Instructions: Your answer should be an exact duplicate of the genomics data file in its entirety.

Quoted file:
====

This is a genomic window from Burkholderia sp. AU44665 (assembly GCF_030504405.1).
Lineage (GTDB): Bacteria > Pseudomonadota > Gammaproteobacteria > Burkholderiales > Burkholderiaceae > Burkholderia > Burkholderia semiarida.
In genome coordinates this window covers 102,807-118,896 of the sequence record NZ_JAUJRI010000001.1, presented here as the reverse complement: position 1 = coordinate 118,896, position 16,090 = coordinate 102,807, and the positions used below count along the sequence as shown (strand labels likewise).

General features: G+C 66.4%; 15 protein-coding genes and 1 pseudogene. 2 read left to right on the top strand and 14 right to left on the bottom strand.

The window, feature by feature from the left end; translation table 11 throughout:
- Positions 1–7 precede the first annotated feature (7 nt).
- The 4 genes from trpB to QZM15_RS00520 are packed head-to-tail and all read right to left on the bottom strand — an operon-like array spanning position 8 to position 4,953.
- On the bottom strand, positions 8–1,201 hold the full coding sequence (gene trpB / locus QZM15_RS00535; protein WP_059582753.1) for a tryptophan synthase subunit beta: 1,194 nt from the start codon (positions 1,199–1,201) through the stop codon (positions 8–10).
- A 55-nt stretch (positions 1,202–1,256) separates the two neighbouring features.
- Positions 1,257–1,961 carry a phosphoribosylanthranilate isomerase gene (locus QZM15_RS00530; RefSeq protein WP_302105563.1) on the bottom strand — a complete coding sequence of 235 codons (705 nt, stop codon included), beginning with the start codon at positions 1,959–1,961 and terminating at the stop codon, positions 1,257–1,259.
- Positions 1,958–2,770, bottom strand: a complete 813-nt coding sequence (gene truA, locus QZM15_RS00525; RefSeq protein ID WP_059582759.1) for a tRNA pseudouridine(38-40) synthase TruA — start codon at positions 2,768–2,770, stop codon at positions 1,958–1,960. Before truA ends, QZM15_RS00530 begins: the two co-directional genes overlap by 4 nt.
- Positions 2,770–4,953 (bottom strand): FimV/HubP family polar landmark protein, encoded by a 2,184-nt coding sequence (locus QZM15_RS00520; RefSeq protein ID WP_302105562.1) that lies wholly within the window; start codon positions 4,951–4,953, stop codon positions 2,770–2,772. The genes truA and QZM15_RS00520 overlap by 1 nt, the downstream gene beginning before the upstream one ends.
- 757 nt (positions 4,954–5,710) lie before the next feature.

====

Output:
This is a genomic window from Burkholderia sp. AU44665 (assembly GCF_030504405.1).
Lineage (GTDB): Bacteria > Pseudomonadota > Gammaproteobacteria > Burkholderiales > Burkholderiaceae > Burkholderia > Burkholderia semiarida.
In genome coordinates this window covers 102,807-118,896 of the sequence record NZ_JAUJRI010000001.1, presented here as the reverse complement: position 1 = coordinate 118,896, position 16,090 = coordinate 102,807, and the positions used below count along the sequence as shown (strand labels likewise).

General features: G+C 66.4%; 15 protein-coding genes and 1 pseudogene. 2 read left to right on the top strand and 14 right to left on the bottom strand.

The window, feature by feature from the left end; translation table 11 throughout:
- Positions 1–7 precede the first annotated feature (7 nt).
- The 4 genes from trpB to QZM15_RS00520 are packed head-to-tail and all read right to left on the bottom strand — an operon-like array spanning position 8 to position 4,953.
- On the bottom strand, positions 8–1,201 hold the full coding sequence (gene trpB / locus QZM15_RS00535; protein WP_059582753.1) for a tryptophan synthase subunit beta: 1,194 nt from the start codon (positions 1,199–1,201) through the stop codon (positions 8–10).
- A 55-nt stretch (positions 1,202–1,256) separates the two neighbouring features.
- Positions 1,257–1,961 carry a phosphoribosylanthranilate isomerase gene (locus QZM15_RS00530; RefSeq protein WP_302105563.1) on the bottom strand — a complete coding sequence of 235 codons (705 nt, stop codon included), beginning with the start codon at positions 1,959–1,961 and terminating at the stop codon, positions 1,257–1,259.
- Positions 1,958–2,770, bottom strand: a complete 813-nt coding sequence (gene truA, locus QZM15_RS00525; RefSeq protein ID WP_059582759.1) for a tRNA pseudouridine(38-40) synthase TruA — start codon at positions 2,768–2,770, stop codon at positions 1,958–1,960. Before truA ends, QZM15_RS00530 begins: the two co-directional genes overlap by 4 nt.
- Positions 2,770–4,953 (bottom strand): FimV/HubP family polar landmark protein, encoded by a 2,184-nt coding sequence (locus QZM15_RS00520; RefSeq protein ID WP_302105562.1) that lies wholly within the window; start codon positions 4,951–4,953, stop codon positions 2,770–2,772. The genes truA and QZM15_RS00520 overlap by 1 nt, the downstream gene beginning before the upstream one ends.
- 757 nt (positions 4,954–5,710) lie before the next feature.